Welcome to the final post in our 6-part blog series, Marketing Your Paving Company. In Part 5, we discussed why lead tracking is the most important component of your marketing strategy. (Lead tracking is what identifies which of your marketing initiatives are the most – and the least – effective for increasing your return on investment.) Today, we switch gears and dive into the world of reputation management; or in simpler terms, how to get good Google Reviews and/or Facebook Recommendations so you get more business. 

If you’d like to read the earlier posts in our series, you can visit them by clicking the links below: 

We’ve worked with a lot of service providers, and we can assure you that paving companies aren’t alone in this, but a major missing link in your marketing strategy is probably asking for recommendations and reviews on a consistent basis. Do any of these reasons sound familiar to you? (Don’t worry, we’ve heard them all—more than once!) 

Top Five Reasons Service Providers Don’t Ask for Reviews: 

  1. I forget to ask for it.
  2. It’s been so long since I did the work, I feel it’s too late to ask.
  3. I don’t know how to ask for reviews.
  4. I’m scared to ask because what if the review is negative?
  5. I don’t like all my past customers, so I can’t send out a blanket request. 

All of these reasons may feel perfectly valid to you. But the truth is, that if you let these excuses stop you from asking for reviews, it will stop you from getting leads. Trust us, when your potential customers are deciding which paving company they want to hire, good reviews count. And if you have a system in place that intentionally and consistently asks for reviews, it eliminates many of the reasons that were listed above.


In the next section, we guide you through the process of setting up a dependable reputation management system—one that lets you consistently ask for reviews AND fix problem areas in your process, which is a big bonus in asking for reviews. 

Building a Reputation Management System 

  1. Create a document outlining your customer workflow. It should start with the customer signing the contract and paying your retainer, then move through to the end of the job when you receive your final payment. Look at the process and ask yourself, when is the customer the happiest? Is it when they give their first payment and are excited about having us come out to start the project? Or is it at the end, when they see the finished product?
  2. Determine your platform. Decide where in that process you want to ask for a review. Once you know that, the next step is figuring out where you want them to leave it. Some of the most popular (and influential) sites that feature customer reviews are Google, Facebook, Angie’s List, and Yelp. The two main ones that are a must-have are Google and Facebook since your customers are probably on them.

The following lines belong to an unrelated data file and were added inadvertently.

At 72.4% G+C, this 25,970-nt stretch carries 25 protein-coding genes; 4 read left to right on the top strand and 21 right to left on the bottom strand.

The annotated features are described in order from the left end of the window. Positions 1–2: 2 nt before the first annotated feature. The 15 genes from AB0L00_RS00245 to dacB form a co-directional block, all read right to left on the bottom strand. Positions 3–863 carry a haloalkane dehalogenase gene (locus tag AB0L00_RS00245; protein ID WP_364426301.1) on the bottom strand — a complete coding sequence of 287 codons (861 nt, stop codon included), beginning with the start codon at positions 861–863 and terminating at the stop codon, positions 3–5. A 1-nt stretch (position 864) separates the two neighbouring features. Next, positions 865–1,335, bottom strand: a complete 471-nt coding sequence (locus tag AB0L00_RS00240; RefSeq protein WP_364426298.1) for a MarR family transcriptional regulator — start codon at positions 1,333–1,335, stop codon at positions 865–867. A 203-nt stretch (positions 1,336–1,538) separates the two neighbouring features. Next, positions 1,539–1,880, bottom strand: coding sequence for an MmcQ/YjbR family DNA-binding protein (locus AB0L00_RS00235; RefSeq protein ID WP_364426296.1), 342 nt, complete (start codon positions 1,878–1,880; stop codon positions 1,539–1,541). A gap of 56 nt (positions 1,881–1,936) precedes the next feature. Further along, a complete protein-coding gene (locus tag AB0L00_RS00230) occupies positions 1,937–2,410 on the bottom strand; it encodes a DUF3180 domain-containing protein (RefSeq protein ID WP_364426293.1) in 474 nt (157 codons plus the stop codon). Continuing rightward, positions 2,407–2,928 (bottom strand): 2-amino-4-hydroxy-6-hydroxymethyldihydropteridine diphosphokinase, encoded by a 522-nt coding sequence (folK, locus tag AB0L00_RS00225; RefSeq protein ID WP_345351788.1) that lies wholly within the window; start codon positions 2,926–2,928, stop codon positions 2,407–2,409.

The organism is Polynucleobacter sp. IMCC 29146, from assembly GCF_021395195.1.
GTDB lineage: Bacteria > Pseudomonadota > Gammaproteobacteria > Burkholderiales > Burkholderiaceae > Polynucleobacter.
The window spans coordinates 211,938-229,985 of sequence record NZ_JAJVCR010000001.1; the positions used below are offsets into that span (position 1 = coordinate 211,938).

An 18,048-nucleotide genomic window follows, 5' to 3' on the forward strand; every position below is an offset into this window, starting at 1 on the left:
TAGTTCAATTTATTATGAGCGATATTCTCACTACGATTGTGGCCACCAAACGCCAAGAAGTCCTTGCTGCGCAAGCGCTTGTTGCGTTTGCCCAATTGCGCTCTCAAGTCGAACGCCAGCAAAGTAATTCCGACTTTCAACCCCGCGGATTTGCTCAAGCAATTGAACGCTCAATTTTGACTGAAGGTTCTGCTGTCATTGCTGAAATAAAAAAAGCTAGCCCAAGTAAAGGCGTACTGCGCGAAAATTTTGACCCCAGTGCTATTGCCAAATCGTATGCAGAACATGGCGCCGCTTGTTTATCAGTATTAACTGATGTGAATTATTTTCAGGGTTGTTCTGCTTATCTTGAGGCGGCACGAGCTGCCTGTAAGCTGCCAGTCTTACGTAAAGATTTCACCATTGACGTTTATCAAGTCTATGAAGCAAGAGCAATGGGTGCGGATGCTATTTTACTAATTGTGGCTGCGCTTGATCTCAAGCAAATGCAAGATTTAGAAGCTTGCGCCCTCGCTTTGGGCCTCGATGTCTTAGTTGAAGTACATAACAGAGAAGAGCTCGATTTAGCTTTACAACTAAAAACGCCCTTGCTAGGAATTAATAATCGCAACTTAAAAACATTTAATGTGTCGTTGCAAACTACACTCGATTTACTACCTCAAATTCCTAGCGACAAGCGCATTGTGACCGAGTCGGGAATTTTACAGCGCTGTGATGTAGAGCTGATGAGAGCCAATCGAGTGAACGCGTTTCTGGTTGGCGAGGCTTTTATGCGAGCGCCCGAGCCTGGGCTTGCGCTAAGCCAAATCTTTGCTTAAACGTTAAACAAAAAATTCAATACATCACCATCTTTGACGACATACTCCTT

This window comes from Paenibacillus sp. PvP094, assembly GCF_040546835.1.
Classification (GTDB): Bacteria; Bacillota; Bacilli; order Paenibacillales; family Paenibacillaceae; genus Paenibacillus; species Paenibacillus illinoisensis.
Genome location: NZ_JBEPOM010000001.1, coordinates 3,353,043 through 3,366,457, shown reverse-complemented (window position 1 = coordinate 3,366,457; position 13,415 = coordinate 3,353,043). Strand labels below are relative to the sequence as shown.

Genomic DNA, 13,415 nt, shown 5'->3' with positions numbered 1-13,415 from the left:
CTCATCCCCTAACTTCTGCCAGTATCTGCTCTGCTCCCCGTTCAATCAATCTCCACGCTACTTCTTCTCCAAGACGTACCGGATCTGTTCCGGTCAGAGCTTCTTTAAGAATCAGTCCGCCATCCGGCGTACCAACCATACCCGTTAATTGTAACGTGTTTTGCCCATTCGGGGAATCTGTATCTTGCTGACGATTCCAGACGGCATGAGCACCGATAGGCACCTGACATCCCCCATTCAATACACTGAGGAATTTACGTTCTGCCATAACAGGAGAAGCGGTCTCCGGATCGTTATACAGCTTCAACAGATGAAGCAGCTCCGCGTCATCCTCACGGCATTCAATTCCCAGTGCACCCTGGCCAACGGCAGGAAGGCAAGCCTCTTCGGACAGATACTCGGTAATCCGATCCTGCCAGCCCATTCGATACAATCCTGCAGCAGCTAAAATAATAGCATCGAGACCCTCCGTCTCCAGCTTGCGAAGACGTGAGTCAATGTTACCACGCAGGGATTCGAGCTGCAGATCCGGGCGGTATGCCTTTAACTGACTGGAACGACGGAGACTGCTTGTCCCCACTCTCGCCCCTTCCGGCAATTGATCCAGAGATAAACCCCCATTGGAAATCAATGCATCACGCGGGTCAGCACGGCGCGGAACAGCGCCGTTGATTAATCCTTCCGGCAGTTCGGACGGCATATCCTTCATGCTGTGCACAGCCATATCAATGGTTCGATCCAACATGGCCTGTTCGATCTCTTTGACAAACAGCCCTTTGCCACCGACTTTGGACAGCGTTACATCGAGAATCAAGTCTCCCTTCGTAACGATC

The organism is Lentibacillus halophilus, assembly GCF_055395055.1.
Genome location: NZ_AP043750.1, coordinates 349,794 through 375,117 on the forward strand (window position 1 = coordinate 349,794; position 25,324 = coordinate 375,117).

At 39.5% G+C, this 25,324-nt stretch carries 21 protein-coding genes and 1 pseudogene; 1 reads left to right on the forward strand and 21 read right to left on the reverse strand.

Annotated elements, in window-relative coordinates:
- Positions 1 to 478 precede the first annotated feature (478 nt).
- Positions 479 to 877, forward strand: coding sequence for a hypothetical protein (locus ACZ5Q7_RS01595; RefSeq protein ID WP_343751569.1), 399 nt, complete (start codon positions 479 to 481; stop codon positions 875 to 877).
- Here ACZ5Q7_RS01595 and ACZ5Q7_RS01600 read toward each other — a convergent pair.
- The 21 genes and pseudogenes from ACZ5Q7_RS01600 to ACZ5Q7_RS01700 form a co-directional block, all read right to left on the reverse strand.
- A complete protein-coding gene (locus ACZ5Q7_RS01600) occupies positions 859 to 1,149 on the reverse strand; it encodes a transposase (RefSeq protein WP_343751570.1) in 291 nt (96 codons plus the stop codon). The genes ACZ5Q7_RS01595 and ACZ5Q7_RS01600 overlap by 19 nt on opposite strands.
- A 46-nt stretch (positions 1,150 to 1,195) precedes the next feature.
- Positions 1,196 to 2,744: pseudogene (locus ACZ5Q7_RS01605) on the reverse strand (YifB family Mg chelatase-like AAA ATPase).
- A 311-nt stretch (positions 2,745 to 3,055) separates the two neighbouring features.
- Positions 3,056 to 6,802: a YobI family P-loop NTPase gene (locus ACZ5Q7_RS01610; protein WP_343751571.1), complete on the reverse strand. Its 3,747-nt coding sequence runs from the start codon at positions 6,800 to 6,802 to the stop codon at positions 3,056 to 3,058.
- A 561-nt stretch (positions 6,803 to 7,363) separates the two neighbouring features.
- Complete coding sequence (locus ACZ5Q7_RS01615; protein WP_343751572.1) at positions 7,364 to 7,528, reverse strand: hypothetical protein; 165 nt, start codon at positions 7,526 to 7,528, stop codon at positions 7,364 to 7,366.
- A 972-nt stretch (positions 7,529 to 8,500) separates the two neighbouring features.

3. Create a place for templates. Many of us waste time (and money!) by routinely hunting through old emails looking for words or phrasing we can copy and paste into a new communication. Eliminate that search time. We suggest you keep a running Word Doc or Google file that contains templates for all the emails you send on a regular basis. In this case, you would set up a templated email that asks for a review. Then, when you’re ready to send one, you know exactly where to go to quickly grab the verbiage you need.
  4. Draft the templated email. We suggest that your review request include the following components:
    1. “Thank you for using our paving services.”
    2. “We’d love to have your feedback on our process or product.”
    3. Link(s) to the site(s) where you want your reviews to appear.
    4. “If you were unhappy with our service, we’d like to hear from you directly…” (See next step for more info.)
  5. Identify a process for complaint collection. Nobody likes complaints. But don’t worry—we’re experts at helping our clients deal with the problem when it does come up. We suggest you include a line or two (in your request email) that gives your customers a chance to email you directly if they aren’t 100% satisfied. Include a link that opens an email to your “Complaint Department. This gives a chance for the negative feedback to come directly to you, and not online where other potential customers can see it. 
  6. Respond to complaints. Complaint resolution is paramount to reputation management. The most important part is letting your customers know they’ve been heard. So, whether you get a raving recommendation on Facebook, a less than stellar review on Google, or an email voicing dissatisfaction, respond to them. Sometimes all it takes is a public “thank you for a great review” to convince potential customers you’re the paving company they want to work with. And if it wasn’t a great review, publically ask them to call or email you so you can resolve their issue.  


Reviews are vital because they aren’t just for the people who stumble across them—Google promotes the companies with the highest ratings first. Search engines routinely put the “best” companies first. So whether it is Google or Facebook, ideally, you want your star rating to be 4.0 or better. The more organic, awesome reviews you have, the more likely you are to become a featured business in local search. 

If the manual process seems daunting, we offer this service and can handle everything from start to finish. Or, if you’d like more information on automated systems, or to see how they could generate more leads as part of your digital strategy, schedule an appointment with us today for a free one-hour strategy session